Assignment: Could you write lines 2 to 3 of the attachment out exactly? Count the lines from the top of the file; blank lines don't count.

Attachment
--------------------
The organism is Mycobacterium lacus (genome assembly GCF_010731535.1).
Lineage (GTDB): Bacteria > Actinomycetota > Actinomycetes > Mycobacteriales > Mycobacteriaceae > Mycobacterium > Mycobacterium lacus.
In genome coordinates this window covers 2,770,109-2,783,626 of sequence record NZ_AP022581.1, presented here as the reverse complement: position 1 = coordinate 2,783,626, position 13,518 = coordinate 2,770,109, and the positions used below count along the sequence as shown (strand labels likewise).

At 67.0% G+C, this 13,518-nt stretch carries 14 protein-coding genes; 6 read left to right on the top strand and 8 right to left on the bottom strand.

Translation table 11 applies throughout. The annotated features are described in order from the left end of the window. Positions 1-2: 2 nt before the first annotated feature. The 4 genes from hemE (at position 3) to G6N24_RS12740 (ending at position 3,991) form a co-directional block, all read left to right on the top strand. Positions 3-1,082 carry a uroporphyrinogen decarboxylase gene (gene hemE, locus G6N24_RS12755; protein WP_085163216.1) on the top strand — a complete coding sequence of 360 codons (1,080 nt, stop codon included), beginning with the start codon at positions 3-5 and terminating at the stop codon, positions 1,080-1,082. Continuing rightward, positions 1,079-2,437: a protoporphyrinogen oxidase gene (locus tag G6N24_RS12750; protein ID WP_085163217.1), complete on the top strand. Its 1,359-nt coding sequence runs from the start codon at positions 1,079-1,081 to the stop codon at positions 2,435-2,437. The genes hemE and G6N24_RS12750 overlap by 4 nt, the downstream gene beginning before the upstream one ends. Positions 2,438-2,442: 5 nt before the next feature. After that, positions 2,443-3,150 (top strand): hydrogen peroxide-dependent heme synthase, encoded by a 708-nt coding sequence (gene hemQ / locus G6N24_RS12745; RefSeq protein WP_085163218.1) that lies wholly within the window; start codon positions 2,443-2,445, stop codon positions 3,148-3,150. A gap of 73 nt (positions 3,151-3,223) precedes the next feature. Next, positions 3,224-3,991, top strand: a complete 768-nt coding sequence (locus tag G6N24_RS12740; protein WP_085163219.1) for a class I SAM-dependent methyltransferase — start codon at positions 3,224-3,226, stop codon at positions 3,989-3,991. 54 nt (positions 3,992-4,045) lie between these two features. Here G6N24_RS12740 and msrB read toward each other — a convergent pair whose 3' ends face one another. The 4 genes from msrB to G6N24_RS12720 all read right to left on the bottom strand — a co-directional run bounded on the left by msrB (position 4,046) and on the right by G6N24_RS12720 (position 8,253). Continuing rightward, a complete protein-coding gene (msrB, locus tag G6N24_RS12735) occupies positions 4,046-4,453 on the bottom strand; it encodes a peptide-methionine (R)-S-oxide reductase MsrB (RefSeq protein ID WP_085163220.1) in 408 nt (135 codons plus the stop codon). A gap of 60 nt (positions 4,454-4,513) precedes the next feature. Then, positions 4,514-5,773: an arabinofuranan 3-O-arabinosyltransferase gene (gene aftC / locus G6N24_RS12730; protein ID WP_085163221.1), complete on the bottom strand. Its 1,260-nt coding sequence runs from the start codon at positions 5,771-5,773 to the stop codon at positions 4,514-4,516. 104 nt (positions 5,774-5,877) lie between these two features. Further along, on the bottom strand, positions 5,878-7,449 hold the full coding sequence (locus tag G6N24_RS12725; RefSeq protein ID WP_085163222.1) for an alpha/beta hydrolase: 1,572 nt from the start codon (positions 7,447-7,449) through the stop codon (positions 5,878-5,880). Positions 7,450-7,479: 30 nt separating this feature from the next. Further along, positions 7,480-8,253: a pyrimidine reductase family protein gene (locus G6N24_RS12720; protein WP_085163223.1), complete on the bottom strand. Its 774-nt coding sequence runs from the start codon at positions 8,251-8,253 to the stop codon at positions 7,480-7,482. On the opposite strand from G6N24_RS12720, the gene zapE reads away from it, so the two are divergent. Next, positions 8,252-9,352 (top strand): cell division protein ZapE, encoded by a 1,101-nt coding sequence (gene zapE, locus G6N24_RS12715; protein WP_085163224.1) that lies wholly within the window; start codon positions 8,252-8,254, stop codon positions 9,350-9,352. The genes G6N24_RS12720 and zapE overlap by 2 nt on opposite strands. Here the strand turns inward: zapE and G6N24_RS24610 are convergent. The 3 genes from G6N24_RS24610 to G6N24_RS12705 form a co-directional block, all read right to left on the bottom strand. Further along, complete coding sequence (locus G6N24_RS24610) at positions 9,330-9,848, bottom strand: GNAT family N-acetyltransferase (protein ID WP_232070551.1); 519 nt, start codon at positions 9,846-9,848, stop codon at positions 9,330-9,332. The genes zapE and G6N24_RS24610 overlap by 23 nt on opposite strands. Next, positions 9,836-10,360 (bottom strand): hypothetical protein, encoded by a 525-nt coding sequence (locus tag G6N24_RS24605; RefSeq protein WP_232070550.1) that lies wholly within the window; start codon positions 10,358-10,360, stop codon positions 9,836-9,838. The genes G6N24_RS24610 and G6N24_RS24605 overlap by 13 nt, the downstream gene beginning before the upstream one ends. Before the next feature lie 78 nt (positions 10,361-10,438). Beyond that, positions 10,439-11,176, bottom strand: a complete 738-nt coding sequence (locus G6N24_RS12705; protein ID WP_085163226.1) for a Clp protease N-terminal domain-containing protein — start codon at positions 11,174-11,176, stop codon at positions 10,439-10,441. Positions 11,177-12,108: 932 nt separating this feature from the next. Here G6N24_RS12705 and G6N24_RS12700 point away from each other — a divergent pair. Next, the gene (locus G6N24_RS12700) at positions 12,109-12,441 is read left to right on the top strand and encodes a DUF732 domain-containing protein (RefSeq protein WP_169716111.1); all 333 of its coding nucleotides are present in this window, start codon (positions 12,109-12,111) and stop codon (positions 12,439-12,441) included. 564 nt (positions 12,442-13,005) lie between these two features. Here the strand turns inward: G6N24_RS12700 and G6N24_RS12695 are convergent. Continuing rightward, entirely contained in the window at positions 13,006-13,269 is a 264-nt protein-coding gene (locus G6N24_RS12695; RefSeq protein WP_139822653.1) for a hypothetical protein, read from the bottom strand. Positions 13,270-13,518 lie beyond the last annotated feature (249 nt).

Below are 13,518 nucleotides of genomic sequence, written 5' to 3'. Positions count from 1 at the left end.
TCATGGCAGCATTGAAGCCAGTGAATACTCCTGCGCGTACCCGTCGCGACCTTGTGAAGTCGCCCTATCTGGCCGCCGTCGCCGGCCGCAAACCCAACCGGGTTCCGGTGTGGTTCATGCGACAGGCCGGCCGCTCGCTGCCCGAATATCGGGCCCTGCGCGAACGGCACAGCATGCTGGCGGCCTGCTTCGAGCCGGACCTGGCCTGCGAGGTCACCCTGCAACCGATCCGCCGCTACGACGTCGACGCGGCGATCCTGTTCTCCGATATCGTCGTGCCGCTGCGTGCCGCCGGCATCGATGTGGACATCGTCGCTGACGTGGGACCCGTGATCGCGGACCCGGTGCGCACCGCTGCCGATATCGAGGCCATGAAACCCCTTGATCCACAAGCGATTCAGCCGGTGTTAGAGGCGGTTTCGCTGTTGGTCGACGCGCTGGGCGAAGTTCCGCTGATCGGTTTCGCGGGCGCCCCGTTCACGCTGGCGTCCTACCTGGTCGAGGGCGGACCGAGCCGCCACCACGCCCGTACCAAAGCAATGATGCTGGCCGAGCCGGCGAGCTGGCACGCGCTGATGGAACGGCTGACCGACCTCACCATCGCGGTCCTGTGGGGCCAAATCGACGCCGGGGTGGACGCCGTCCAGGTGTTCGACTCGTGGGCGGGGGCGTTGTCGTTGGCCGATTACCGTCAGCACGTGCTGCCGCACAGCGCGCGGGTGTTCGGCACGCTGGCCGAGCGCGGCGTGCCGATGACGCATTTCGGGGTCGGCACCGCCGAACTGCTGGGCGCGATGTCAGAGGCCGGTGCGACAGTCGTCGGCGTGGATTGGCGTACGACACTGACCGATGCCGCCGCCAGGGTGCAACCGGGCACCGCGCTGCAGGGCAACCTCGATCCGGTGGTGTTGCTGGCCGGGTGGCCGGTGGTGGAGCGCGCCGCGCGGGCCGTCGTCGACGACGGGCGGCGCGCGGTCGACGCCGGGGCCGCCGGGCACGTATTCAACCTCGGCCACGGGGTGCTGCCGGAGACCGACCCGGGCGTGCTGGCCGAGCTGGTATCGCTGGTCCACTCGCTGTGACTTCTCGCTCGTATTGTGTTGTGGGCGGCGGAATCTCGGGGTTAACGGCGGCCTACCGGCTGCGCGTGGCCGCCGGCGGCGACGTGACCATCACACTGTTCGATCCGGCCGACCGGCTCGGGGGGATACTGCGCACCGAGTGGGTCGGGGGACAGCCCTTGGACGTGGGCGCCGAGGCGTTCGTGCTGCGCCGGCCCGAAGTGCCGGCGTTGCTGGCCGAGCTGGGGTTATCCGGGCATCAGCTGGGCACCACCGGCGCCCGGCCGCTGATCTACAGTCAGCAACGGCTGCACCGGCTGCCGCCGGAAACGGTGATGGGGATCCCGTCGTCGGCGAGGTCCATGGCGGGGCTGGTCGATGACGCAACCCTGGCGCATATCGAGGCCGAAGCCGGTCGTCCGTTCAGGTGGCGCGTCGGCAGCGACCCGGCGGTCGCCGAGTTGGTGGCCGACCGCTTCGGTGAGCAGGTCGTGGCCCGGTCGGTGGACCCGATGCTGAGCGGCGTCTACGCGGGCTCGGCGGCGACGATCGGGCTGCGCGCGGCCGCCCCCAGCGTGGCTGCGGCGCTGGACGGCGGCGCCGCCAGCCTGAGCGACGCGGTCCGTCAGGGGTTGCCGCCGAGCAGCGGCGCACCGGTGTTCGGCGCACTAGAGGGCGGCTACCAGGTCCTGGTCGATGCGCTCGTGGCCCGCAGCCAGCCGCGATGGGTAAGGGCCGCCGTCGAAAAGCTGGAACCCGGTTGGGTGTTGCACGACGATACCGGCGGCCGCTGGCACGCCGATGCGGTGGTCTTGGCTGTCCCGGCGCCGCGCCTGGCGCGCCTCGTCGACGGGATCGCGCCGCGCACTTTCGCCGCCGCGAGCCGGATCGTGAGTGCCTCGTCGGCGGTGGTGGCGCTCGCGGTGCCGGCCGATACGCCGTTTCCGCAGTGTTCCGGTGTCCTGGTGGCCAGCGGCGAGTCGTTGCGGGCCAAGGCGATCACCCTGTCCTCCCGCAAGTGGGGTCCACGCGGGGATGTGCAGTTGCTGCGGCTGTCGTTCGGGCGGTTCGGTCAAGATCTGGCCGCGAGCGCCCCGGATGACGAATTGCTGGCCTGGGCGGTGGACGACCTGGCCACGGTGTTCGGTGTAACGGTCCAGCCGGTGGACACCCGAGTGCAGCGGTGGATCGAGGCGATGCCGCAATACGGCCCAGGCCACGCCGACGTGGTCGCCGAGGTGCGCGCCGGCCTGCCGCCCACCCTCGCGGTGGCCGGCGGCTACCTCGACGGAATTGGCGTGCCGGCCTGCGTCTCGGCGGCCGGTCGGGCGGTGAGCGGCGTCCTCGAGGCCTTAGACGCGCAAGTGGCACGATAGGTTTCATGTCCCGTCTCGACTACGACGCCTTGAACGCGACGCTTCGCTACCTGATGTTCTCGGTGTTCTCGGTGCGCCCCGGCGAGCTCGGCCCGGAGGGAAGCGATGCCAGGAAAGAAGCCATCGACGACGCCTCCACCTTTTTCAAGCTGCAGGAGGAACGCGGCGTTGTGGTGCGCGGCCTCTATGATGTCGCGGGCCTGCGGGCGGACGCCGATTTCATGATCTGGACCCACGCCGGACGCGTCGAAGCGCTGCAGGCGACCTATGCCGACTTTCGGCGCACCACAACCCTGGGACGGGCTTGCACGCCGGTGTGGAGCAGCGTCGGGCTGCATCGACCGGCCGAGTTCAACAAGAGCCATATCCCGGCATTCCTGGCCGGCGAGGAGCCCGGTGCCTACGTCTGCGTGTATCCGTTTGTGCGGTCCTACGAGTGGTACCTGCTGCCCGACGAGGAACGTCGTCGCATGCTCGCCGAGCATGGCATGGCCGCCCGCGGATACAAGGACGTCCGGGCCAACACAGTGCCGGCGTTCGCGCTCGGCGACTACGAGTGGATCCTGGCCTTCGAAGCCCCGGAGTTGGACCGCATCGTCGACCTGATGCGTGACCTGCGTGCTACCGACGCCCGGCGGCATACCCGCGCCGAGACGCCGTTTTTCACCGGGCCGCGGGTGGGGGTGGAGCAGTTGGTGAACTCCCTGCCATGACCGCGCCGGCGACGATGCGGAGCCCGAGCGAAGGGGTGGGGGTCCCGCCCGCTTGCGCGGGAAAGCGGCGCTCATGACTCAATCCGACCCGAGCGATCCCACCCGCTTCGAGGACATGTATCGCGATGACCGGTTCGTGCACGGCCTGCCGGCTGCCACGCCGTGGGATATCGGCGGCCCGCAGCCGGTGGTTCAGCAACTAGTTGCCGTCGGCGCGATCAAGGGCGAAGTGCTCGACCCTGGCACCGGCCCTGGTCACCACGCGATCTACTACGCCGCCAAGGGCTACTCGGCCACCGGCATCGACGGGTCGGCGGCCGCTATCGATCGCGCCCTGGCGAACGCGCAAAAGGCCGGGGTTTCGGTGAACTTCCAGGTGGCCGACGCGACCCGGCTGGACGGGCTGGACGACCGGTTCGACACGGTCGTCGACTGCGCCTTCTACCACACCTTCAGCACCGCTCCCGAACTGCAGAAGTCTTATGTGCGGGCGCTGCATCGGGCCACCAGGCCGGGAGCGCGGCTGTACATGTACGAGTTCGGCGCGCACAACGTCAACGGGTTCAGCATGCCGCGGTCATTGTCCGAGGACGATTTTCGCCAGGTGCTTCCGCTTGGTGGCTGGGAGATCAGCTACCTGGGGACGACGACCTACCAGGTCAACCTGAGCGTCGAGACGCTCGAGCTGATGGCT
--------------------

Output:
Lineage (GTDB): Bacteria > Actinomycetota > Actinomycetes > Mycobacteriales > Mycobacteriaceae > Mycobacterium > Mycobacterium lacus.
In genome coordinates this window covers 2,770,109-2,783,626 of sequence record NZ_AP022581.1, presented here as the reverse complement: position 1 = coordinate 2,783,626, position 13,518 = coordinate 2,770,109, and the positions used below count along the sequence as shown (strand labels likewise).